I have no problem criticizing Bank of America for deceptive conduct or blaming Wachtell for the failure of a legal stategy, but there’s nothing obviously wrong with this:

Eric Roth, a litigation partner at Wachtell, Lipton, Rosen & Katz, apparently was telling the Bank of America Corp. leadership one story about how difficult it would be to escape from the merger with Merrill Lynch & Co. Inc., while singing quite a different tune to the federal government.

E-mails from Roth and in-house lawyers at the bank were among documents released last week from the House Committee on Oversight and Government Reform, which is investigating the merger. Roth and Bank of America representatives did not return calls for comment on this story.

The e-mails show that early on the morning of Dec. 19 Roth advised the bank’s chief executive, Ken Lewis, and its interim general counsel, Brian Moynihan, on how difficult and financially risky it would be to try to invoke a so-called MAC — or material adverse change — clause, which would allow the bank to get out of the merger with Merrill.

But another e-mail from associate general counsel Teresa Brenner to Moynihan, sent several hours later and on the same day as Roth’s e-mail, says, "Eric made a very strong case as to why there was a MAC" during a conference call with some officials from the Federal Reserve.

The e-mails appear to confirm previous Corporate Counsel stories that the bank was telling federal regulators that it wanted to declare the MAC, even though its own lawyers and leaders knew that legally it probably could not succeed. If the bank were to make public its MAC threat, government regulators have said Merrill would have collapsed, causing severe damage to the shaky U.S. financial system at the time.

Although it’s not a given that the Rules of Professional Conduct would apply to an argument before the Federal Reserve, let’s assume that, by way of Rule 3.9, all the basic duties of merit, candor and fairness apply.

Under those rules, there’s nothing wrong with advocating on behalf of your client an argument you believe "probably could not succeed." There are two sides to every story, and at least two interpretations of every legal issue. The United States uses an adversarial legal system precisely so that these stories and interpretations can be fully developed, critiqued, and challenged.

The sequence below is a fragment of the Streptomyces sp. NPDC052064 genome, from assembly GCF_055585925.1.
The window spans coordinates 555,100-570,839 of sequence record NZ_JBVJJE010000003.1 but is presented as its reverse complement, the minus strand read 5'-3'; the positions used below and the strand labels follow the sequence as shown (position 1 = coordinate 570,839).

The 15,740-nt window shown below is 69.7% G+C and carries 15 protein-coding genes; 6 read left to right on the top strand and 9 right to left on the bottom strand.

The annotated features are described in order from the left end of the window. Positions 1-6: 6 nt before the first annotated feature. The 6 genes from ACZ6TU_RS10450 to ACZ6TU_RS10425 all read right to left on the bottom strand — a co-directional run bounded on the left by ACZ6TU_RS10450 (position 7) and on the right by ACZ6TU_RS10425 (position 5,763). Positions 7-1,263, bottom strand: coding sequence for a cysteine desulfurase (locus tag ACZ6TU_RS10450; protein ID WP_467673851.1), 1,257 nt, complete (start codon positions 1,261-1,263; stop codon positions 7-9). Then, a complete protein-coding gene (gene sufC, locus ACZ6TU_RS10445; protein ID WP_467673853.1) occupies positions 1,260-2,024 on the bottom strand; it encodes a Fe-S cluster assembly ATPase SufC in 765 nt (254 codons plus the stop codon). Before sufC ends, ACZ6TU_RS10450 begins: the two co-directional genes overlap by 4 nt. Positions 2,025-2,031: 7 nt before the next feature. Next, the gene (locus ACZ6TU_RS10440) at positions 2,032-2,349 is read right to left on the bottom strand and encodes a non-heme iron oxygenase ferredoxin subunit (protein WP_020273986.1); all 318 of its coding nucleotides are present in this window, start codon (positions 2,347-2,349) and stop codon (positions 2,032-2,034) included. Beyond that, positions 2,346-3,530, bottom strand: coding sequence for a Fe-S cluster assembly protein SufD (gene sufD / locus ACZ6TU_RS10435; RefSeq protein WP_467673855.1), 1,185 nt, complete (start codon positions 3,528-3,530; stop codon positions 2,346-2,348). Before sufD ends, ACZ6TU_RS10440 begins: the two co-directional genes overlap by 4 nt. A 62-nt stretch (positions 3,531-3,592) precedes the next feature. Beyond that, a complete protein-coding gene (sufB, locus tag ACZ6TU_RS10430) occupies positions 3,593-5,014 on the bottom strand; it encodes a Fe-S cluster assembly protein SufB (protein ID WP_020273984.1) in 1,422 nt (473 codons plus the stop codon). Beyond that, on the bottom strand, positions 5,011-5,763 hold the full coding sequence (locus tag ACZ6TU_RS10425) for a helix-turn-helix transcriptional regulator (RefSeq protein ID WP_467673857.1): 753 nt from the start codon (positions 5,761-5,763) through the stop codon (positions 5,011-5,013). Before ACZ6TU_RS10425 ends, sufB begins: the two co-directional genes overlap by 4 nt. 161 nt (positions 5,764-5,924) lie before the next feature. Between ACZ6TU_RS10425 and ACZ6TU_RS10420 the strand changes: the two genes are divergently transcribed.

Indeed, it’s clear the Federal Reserve’s lawyers knew how weak Bank of America’s case was:

Brenner’s e-mail states that all questions other than one came from a "prickly" Thomas Baxter Jr., general counsel of the New York Federal Reserve Bank. The other question came from Scott Alvarez, general counsel to the Federal Reserve Board in Washington. Baxter "pointed out that there had never been a successful MAC case before," the e-mail says, but Roth countered "that this one essentially could be the first" because of the magnitude of Merrill’s losses

Just as the NY Fed’s lawyer had no duty to say if he thought the Bank of America / Merrill Lynch merger could become the first successful material adverse change case, Bank of America’s lawyer had no duty to say if he thought Bank of America was unlikely to win. Lawyers have no duty to reveal what they believe are the strengths and weaknesses of their case, nor how likely they believe it is that their client will prevail.

There is, however, an ethical issue lurking deeper under the surface. There is a dispute (and shareholder class action) as to when, exactly, Bank of America learned of Merrill Lynch’s losses. The executives at Merrill Lynch have suggested that BoA knew of the losses before it consummated the merger. If that’s true, and Bank of America’s lawyers knew it, then they’re in a tighter spot, since the essence of a "material adverse change" is the change in circumstances after the merger consummation. One wonders how a lawyer could in good faith argue for a "material adverse change" arising from circumstances known before the merger.

But that’s an issue for another day.